Lots of powerful companies were born in garages. The first that come to mind are most likely heavy-hitters such as Apple, Amazon, Hewlett-Packard, and Harley Davidson. Thousands of articles have been written about how their intrepid founders weathered challenges and defeats to triumphantly emerge from their poorly-lit, bootstrapped beginnings.
But there’s another member of the garage fraternity that often gets overlooked in these discussions. Which is odd, because it has made an everlasting impact on the toy industry and the world at large. That company, of course, is Mattel.
Mattel was founded in 1945 by Elliot and Ruth Handler, along with a short-term partner. Elliot had spent the 1930s as an artist and light fixture designer, which was anything but lucrative. To increase his money-making potential, he began creating dollhouse furniture in his aforementioned garage.
It was in 1939 that Elliot had a stroke of good luck, designing a miniature piano that took the New York Toy Fair by storm. When stores ordered more than 300,000 of the toys, the Handlers thought they had finally hit pay dirt. But they didn’t price the toys properly, and ended up losing money on each one sold. Soon they found themselves mired in debt.
Salvation came in the form of a music box. With the help of an innovative music arranger, the Handlers began placing music boxes in toys like jack-in-the-boxes and dolls. Sales took off, bringing in millions of dollars. Building on this momentum, the Handlers released a talking doll called Chatty Cathy. It also proved to be a smashing success.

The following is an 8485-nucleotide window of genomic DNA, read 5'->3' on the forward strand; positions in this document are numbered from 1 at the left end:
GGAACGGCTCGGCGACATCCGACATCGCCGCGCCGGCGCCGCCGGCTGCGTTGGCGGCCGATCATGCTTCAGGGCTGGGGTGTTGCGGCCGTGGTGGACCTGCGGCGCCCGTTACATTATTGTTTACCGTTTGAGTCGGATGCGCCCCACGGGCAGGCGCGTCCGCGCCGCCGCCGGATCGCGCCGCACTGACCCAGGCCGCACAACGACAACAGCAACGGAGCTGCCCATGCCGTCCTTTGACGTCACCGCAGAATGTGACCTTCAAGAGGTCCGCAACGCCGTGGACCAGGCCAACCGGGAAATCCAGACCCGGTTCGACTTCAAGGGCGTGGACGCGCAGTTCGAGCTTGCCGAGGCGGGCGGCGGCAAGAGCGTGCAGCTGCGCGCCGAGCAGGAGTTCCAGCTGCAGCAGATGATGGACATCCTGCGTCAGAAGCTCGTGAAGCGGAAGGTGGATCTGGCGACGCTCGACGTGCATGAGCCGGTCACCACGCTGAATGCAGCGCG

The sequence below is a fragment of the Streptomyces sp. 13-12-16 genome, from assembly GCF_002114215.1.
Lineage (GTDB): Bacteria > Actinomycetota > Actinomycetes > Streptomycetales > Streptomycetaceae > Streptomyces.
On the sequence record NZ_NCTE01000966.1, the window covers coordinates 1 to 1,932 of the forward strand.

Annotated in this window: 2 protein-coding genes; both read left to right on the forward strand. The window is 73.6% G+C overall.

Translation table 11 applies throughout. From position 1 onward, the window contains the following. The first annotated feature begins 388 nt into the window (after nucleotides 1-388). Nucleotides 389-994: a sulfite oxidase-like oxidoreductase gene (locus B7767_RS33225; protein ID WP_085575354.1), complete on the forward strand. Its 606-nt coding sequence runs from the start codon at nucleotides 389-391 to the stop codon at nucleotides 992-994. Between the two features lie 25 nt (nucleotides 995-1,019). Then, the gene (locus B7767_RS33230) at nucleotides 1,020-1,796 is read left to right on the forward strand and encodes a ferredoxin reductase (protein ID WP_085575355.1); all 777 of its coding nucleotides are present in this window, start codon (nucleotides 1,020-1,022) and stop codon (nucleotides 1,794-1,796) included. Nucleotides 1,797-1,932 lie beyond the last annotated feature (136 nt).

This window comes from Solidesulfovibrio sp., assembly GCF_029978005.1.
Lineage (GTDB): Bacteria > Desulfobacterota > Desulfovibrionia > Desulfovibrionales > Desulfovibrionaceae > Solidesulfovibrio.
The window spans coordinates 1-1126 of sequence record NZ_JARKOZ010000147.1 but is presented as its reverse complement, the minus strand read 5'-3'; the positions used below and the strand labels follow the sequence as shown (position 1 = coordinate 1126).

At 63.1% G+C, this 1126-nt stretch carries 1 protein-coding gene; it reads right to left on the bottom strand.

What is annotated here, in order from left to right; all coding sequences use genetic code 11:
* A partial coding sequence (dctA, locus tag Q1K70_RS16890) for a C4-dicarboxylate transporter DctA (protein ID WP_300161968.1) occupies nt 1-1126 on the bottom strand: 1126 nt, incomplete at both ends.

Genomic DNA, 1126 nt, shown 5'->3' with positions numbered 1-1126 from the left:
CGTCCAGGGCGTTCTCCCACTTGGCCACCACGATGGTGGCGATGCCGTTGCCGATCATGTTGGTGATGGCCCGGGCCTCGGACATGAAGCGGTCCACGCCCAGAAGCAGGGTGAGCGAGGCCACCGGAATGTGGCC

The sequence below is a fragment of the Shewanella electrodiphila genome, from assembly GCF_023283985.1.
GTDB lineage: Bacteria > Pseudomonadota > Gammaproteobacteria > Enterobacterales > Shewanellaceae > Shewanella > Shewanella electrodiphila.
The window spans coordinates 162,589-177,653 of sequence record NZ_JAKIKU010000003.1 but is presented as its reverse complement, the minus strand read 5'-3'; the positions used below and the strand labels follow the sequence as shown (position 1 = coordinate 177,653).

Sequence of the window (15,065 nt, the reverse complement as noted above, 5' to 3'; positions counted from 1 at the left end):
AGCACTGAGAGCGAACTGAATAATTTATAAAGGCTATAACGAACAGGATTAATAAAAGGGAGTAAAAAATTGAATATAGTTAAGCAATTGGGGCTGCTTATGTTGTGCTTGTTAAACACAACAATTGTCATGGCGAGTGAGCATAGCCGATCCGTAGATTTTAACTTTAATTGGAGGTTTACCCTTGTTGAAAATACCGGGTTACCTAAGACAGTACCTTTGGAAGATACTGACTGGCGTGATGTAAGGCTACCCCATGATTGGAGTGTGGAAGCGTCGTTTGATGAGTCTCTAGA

For much of Mattel’s history, Ruth handled the business development while Elliot focused on toy creation. But they were a true team. It was Ruth who suggested they make a woman-like doll, which Elliot eventually created and named after their daughter, Barbie. Later, they also introduced a male doll named after their son, Ken.
To keep things diverse amidst the Barbie sales explosion (it’s still the world’s most popular doll, with a sale every three seconds), Elliot decided to focus on toy cars. He recruited real-life auto designers to help him perfect what has become the Hot Wheels empire.
How influential has Mattel been on the world? Well, Time Magazine created a list of the 13 most influential toys ever made. And Mattel had a hand in more than half of them. Not too shabby for a husband-wife duo who started out incorrectly pricing toy pianos in their garage.